Investing in other women
Myers is heavily involved in the firm’s recruiting and mentoring efforts, especially for women.
“She’s an outstanding role model, not only because of her extreme success, but from a character perspective. Any woman on Wall Street would want to look up to her because of that,” the JPMorgan insider said.
Investing her time in helping others develop their careers is something she’s become really passionate about.
“As you look around, you realise that you’ve become … accidentally in some ways, a role model for others. So you sort of owe it to others to help out. I’ve had a lot of male mentors in my career and female mentors. I always encourage people to support both because you need both mentors and sponsors.”
Myers and other senior-level women at the firm have been encouraging women at all levels of their careers.
For the last three years, Myers has served as the cohead of the investment bank’s senior women’s network in the US. She’s involved in the bank’s mentoring programs for female employees, campus-recruiting programs targeted toward women, and reentry programs in the investment bank aimed at hiring women who’ve been out of the workforce for a number of years.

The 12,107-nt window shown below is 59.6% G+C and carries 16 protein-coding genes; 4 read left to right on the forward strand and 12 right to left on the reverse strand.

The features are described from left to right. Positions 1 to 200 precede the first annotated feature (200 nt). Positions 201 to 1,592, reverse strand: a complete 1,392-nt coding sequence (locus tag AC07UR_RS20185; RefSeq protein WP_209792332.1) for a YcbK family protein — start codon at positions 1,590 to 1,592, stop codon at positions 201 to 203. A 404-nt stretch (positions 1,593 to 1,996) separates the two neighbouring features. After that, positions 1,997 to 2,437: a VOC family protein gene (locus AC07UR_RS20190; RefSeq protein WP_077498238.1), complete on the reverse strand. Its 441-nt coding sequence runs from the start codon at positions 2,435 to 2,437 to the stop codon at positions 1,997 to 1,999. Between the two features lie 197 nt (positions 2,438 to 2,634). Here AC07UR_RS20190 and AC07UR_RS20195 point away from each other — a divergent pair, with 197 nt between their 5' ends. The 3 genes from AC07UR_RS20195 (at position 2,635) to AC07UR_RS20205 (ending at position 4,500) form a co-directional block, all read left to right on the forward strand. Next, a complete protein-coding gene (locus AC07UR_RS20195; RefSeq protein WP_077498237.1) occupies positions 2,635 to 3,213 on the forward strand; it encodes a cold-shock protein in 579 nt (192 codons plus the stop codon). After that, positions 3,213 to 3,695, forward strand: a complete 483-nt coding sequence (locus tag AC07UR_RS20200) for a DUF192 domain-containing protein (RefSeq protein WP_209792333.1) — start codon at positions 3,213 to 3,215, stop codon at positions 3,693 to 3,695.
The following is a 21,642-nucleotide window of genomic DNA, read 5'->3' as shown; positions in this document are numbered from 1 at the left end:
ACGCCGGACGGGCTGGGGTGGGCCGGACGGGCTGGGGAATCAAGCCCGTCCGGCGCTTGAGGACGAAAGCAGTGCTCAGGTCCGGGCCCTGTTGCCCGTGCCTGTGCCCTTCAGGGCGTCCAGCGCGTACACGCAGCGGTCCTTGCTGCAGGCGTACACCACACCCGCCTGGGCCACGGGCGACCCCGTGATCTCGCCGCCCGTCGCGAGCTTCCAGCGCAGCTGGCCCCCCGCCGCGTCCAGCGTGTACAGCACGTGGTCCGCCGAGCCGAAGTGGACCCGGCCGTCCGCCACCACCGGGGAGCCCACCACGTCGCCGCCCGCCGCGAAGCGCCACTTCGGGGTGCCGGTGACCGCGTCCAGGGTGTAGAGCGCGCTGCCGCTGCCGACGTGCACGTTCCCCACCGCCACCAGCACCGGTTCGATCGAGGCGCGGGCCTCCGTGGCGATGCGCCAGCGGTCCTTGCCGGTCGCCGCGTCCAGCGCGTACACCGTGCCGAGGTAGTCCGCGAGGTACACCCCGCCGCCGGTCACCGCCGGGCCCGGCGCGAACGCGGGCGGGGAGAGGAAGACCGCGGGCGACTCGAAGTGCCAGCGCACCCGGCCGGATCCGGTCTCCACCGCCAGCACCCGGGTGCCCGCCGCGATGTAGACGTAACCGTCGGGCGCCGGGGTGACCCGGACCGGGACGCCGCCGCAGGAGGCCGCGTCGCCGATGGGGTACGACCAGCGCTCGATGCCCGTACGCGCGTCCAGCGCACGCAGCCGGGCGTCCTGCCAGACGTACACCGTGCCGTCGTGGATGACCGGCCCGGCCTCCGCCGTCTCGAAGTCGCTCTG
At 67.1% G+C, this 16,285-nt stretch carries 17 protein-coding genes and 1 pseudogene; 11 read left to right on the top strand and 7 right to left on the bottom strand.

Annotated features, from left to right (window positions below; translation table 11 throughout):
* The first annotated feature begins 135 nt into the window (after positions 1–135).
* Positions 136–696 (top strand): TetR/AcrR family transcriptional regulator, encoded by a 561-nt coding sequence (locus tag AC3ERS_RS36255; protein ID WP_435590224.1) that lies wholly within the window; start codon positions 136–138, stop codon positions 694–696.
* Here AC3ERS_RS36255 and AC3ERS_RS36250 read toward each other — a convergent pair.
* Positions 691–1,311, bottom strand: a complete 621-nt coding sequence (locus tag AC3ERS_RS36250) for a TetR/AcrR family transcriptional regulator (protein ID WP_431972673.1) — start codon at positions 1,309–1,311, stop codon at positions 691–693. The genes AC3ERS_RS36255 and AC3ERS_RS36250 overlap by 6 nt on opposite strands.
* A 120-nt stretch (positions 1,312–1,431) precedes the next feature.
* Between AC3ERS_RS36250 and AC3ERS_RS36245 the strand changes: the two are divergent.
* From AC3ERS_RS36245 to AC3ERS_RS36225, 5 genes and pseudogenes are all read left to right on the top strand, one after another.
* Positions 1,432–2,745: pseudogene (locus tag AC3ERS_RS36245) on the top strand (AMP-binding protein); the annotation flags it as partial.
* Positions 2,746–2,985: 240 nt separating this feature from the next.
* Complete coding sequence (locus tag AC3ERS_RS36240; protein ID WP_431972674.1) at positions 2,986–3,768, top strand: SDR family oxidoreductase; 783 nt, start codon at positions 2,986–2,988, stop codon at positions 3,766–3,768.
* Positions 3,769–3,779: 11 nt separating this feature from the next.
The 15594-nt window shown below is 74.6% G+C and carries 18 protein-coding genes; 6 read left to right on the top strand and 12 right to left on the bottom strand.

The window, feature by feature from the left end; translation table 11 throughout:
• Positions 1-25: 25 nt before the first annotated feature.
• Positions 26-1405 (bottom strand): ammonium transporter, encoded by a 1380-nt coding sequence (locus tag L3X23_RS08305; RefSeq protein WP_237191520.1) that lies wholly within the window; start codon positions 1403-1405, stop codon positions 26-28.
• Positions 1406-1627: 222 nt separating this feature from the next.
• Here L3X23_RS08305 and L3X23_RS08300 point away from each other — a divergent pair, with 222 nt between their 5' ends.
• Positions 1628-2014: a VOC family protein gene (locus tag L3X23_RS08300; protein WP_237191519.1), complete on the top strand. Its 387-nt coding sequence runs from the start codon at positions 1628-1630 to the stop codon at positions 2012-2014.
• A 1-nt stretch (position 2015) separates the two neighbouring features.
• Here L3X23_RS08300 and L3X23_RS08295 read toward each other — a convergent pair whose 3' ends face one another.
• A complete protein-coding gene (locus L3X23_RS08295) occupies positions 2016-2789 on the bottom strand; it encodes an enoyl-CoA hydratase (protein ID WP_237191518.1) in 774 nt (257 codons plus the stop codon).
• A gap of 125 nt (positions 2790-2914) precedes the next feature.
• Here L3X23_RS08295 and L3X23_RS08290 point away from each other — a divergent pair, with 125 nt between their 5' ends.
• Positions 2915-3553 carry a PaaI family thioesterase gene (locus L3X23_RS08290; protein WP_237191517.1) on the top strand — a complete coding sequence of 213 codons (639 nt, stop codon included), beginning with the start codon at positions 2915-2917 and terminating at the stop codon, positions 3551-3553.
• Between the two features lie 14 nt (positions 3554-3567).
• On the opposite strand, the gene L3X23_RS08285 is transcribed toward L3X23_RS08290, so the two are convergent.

Her door is open to women to come for advice and mentorship. Sometimes women at the firm just want to ask her questions. Other times, women come seeking advice on a particular situation. But most often, women come seeking guidance on how to advance their career. No one will ever leave Myers’ office without a new contact.
“If a woman comes to me, she will never leave without me introducing her to someone else, even in another area, even if they’re not looking for a new job,” she said.